Money Finance News NAB accused of market manipulation
Updated:

NAB accused of market manipulation

NAB
National Australia Bank has been hit by its second service outage in two weeks. Photo: Getty
Share
Tweet Share Reddit Pin Email Comment

The corporate watchdog has sued the National Australia Bank (NAB) for manipulating an important benchmark interest rate – the third big bank to be accused of the same misconduct.

The Australian Securities and Investments Commission (ASIC) announced on Tuesday that it was commencing civil penalty proceedings against the bank in the Federal Court in Melbourne.

NAB is accused of rigging the bank bill market 50 times between 2010 and 2012, in breach of the ASIC Act and the Corporations Act.

Banks get battered as calls for royal commission grow
PM ‘too quick’ to dismiss bank probe: Labor
Panama Papers: Wilson linked to scandal

In a statement, the regulator alleged that NAB manipulated the bank bill swap reference rate (BBSW) by trading on the bank bill market in order to derive profit from financial products linked to the rate.

“ASIC alleges that on these days NAB had a large number of products which were priced or valued off BBSW and that it traded in the bank bill market with the intention of moving the BBSW higher or lower,” the regulator said.

Andrew Thorburn
A public relations challenge faces NAB chief executive Andrew Thorburn. Photo: AAP

“ASIC alleges that NAB was seeking to maximise its profit or minimise its loss to the detriment of those holding opposite positions to NAB’s.”

The bank faces financial penalties if the Federal Court rules in ASIC’s favour.

It denies the accusations.

“We do not agree with ASIC’s claims which means they will now be settled by a court process,” NAP chief risk officer David Gall said in a statement.

Why the BBSW matters

The BBSW is widely used as the benchmark interest rate for financial instruments in Australia, which means variations in the rate impact the profits made by the big banks – and the financial products purchased by everyday Australians.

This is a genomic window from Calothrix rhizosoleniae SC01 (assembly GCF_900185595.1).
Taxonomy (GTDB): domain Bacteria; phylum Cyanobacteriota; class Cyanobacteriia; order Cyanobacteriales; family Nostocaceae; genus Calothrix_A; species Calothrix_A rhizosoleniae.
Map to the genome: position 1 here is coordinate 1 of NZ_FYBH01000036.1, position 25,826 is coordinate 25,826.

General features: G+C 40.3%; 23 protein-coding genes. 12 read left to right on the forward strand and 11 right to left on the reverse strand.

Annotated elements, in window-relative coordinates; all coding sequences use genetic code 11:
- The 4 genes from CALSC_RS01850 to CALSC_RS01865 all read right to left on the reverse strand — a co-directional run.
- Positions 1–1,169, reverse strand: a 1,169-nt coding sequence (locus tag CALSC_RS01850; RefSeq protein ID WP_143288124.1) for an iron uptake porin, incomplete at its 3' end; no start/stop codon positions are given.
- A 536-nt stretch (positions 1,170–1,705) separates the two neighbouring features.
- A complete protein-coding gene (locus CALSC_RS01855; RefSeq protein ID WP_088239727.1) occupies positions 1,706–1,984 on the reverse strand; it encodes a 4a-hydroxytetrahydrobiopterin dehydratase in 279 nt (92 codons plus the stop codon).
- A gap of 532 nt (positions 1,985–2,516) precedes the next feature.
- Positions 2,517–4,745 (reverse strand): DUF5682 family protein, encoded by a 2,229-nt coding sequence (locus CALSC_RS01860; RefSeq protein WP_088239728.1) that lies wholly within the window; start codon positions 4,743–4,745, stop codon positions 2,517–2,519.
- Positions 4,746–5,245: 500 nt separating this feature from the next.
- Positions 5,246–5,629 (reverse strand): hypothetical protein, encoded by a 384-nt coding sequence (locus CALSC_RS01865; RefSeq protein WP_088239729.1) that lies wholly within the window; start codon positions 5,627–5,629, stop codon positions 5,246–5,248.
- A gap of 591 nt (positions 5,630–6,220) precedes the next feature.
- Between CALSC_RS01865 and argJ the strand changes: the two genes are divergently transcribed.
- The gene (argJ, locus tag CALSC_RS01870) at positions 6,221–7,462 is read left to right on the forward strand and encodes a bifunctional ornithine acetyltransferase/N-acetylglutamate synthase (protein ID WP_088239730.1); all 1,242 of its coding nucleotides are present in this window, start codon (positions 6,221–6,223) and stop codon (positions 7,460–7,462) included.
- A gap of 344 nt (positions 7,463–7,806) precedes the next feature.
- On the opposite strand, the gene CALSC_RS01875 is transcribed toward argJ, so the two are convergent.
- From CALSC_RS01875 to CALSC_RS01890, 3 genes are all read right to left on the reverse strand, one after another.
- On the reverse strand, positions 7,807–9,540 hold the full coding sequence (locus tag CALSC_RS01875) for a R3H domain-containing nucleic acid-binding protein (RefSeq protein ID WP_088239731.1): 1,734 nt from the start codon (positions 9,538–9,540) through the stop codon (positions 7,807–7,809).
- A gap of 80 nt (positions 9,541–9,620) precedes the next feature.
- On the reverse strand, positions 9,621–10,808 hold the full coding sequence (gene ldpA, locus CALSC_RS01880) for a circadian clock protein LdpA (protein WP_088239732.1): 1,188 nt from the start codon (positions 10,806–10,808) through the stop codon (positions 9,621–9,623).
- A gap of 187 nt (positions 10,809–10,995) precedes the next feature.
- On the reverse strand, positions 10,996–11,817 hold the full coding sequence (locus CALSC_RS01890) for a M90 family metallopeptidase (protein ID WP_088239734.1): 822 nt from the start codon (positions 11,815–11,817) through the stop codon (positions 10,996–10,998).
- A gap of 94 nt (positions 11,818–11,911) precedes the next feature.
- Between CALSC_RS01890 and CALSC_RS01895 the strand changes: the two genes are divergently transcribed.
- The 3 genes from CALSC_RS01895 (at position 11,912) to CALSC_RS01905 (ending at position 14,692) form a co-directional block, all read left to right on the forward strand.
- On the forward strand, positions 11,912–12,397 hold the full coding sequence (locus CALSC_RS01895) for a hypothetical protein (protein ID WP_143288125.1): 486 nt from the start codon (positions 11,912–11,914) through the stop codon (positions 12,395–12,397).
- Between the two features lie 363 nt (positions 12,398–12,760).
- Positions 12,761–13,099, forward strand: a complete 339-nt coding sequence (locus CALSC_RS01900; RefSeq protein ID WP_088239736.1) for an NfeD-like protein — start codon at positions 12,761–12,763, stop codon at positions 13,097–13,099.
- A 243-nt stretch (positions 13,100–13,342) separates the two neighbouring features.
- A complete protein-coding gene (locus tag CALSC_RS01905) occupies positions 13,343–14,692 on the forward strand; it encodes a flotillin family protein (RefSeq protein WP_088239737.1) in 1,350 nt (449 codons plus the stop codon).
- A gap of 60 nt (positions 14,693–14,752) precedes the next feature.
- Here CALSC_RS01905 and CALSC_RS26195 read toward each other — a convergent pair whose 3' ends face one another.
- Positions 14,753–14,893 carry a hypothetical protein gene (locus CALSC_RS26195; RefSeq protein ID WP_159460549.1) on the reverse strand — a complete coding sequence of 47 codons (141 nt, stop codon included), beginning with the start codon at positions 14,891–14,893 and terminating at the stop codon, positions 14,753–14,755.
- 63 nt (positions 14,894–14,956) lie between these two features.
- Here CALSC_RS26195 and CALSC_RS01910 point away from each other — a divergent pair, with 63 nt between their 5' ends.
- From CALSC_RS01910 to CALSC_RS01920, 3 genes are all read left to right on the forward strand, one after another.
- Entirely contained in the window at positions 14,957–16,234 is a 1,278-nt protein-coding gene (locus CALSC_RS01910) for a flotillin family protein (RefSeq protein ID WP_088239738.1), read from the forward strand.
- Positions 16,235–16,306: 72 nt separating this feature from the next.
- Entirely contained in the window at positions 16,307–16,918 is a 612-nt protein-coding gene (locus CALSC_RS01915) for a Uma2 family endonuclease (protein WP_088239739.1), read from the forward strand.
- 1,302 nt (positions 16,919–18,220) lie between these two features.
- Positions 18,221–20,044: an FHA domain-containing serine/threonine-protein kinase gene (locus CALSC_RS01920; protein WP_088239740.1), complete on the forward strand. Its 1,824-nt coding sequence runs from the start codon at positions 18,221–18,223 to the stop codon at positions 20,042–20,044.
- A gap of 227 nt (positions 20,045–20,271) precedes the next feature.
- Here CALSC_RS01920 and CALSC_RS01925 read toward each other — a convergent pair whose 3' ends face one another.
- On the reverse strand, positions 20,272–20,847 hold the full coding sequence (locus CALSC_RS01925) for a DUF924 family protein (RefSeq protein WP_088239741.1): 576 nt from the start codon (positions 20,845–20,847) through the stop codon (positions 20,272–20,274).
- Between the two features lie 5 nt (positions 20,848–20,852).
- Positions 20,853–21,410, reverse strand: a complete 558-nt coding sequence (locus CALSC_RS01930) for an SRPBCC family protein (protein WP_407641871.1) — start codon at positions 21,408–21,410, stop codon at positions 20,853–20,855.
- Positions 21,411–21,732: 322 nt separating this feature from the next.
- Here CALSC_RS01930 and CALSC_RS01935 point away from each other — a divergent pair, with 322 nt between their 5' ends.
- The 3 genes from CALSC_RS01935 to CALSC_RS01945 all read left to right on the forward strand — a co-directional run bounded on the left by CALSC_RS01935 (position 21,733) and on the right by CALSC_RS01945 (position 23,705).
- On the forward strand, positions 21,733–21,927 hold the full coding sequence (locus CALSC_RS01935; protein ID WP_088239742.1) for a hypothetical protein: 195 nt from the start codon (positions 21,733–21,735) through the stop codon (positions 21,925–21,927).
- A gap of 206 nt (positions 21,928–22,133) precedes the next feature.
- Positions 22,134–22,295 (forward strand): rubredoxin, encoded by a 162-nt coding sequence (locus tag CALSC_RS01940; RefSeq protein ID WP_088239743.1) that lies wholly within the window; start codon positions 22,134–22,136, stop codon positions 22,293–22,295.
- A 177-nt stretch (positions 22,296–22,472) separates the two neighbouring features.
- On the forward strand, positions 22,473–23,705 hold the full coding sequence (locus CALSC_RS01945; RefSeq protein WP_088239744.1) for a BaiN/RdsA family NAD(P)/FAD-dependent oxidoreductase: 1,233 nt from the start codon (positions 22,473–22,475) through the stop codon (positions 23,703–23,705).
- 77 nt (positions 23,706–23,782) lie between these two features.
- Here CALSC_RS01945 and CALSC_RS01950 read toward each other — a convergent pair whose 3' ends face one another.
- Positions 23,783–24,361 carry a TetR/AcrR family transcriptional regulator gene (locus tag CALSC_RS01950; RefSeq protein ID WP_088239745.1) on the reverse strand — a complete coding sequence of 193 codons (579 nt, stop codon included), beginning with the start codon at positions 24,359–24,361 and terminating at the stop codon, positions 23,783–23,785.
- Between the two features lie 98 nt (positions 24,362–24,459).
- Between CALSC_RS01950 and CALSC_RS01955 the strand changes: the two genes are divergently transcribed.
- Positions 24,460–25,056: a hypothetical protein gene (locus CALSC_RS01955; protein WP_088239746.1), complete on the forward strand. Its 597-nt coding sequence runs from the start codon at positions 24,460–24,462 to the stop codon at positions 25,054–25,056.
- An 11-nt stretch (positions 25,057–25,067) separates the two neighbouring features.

Since 2013, the BBSW has been calculated based on the day-to-day market price of bank bills and another instrument known as Negotiable Certificates of Deposit (NCDs).

At the time of NAB’s alleged misconduct, the BBSW was calculated based on information from up to 14 banks based on interest rates they were paying and receiving each day.

In a report from 2015, ASIC commissioner Cathie Armour said the rate impacts on everyday borrowers.

“Financial benchmarks can have flow-on effects to ordinary investors and borrowers. For example, the Bank Bill Swap (BBSW) rate is often used in setting commercial lending rates,” Ms Armour said in a statement.

bill shorten aap
Labor leader Bill Shorten is seeking to capitalise on anti-bank sentiment. Photo: AAP

“Given their importance, it is critical to market confidence that financial benchmarks are robust and reliable.”

Playing into Labor’s hands

The growing bank bill scandal has coincided with calls from the opposition for a royal commission into the banking sector.

NAB is the third of the big four to be sued by ASIC. The regulator brought legal action against ANZ in March and Westpac in April. It also accepted enforceable undertakings from UBS-AG, BNP Paribas and the Royal Bank of Scotland after similar investigations.

Opposition Leader Bill Shorten was quick on Tuesday to characterise the latest case as proof of the need for a public inquiry.

“The evidence is growing by the day — it’s time for a royal commission into the banks,” Mr Shorten said in a statement.

“How many more people need to suffer and get ripped off before Mr Turnbull stops covering up for the banks?”

Read the full ASIC report into manipulation of financial benchmarks here.

-with Jackson Stiles and AAP

Comments
View Comments